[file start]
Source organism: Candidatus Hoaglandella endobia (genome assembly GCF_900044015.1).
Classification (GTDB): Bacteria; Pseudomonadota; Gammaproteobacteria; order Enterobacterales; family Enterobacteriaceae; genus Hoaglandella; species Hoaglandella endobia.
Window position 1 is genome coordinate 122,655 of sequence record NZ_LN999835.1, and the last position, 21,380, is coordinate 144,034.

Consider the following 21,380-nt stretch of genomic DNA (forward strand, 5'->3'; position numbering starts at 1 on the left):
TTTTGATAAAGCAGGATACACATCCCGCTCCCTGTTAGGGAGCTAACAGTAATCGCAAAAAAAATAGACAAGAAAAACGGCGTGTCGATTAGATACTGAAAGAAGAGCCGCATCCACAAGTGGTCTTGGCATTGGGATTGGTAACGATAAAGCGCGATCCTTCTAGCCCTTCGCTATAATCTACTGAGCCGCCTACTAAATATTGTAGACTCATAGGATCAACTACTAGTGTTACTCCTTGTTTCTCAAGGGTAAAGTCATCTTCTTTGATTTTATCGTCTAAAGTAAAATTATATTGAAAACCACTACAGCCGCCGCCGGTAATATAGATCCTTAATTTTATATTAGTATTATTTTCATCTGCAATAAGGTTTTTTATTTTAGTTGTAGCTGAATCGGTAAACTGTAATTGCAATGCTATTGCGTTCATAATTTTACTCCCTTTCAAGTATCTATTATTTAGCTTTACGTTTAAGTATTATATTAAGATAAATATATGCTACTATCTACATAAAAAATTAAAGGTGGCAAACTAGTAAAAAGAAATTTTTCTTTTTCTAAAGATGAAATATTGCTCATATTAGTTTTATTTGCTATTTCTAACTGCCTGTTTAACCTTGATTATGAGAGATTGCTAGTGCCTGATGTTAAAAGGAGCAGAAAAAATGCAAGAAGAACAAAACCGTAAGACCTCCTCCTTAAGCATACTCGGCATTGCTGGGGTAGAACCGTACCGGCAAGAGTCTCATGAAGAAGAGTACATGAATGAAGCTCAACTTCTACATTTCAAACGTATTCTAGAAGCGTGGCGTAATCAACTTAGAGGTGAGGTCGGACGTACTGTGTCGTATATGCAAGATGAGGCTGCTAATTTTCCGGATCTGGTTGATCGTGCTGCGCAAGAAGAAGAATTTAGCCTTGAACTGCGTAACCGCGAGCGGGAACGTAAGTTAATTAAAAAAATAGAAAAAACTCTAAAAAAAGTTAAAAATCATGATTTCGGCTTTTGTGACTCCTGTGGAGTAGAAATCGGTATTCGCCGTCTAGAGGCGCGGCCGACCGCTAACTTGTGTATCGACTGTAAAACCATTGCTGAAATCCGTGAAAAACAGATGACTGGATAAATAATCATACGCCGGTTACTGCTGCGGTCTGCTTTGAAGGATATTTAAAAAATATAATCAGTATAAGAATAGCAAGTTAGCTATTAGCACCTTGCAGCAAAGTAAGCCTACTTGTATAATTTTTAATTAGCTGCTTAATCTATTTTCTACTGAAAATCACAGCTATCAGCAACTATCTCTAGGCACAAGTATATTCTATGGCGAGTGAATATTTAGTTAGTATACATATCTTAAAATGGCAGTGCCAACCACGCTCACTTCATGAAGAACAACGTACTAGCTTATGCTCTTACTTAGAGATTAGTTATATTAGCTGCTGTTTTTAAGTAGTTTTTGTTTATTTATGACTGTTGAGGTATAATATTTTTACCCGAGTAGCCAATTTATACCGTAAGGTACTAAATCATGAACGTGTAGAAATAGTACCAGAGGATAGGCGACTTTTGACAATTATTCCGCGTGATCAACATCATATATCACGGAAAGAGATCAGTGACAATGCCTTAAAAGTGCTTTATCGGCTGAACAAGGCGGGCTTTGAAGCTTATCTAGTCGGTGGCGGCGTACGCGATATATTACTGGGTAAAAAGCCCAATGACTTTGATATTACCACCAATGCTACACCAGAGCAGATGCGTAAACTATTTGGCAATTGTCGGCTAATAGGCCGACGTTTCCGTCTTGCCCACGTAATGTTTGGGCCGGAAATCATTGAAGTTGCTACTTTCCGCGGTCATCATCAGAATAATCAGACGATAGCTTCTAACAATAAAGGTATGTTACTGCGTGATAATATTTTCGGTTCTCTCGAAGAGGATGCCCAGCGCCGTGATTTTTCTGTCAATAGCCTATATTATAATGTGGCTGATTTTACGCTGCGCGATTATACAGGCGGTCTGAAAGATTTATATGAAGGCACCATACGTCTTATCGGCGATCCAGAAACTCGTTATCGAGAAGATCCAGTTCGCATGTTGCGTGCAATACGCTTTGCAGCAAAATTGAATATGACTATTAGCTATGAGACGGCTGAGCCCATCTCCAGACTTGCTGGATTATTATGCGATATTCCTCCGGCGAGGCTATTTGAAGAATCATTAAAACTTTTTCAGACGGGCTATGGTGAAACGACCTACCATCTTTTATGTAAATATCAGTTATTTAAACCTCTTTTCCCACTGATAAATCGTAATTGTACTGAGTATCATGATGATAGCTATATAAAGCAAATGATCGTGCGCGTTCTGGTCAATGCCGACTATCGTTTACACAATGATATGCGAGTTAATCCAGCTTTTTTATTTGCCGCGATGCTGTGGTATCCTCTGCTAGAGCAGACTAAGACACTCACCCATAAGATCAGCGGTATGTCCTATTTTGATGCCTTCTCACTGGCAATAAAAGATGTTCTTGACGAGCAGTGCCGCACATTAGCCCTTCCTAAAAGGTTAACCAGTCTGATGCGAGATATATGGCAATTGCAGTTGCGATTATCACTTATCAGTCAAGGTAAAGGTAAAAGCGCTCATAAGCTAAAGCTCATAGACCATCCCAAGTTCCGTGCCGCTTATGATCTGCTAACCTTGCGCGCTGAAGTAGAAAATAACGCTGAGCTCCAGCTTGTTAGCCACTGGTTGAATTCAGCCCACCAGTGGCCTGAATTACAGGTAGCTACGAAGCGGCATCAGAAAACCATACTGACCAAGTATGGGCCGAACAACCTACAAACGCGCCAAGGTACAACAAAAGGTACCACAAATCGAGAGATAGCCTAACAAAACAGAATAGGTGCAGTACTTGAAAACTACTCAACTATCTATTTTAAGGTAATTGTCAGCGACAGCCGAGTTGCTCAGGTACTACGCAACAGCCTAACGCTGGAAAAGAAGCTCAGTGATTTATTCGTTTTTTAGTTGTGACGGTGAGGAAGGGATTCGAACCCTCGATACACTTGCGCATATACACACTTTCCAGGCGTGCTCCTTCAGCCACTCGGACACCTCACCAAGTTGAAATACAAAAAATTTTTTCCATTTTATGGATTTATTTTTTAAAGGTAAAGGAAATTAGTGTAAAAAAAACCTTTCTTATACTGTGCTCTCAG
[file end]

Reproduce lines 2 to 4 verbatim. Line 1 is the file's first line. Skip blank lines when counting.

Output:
Classification (GTDB): Bacteria; Pseudomonadota; Gammaproteobacteria; order Enterobacterales; family Enterobacteriaceae; genus Hoaglandella; species Hoaglandella endobia.
Window position 1 is genome coordinate 122,655 of sequence record NZ_LN999835.1, and the last position, 21,380, is coordinate 144,034.

Consider the following 21,380-nt stretch of genomic DNA (forward strand, 5'->3'; position numbering starts at 1 on the left):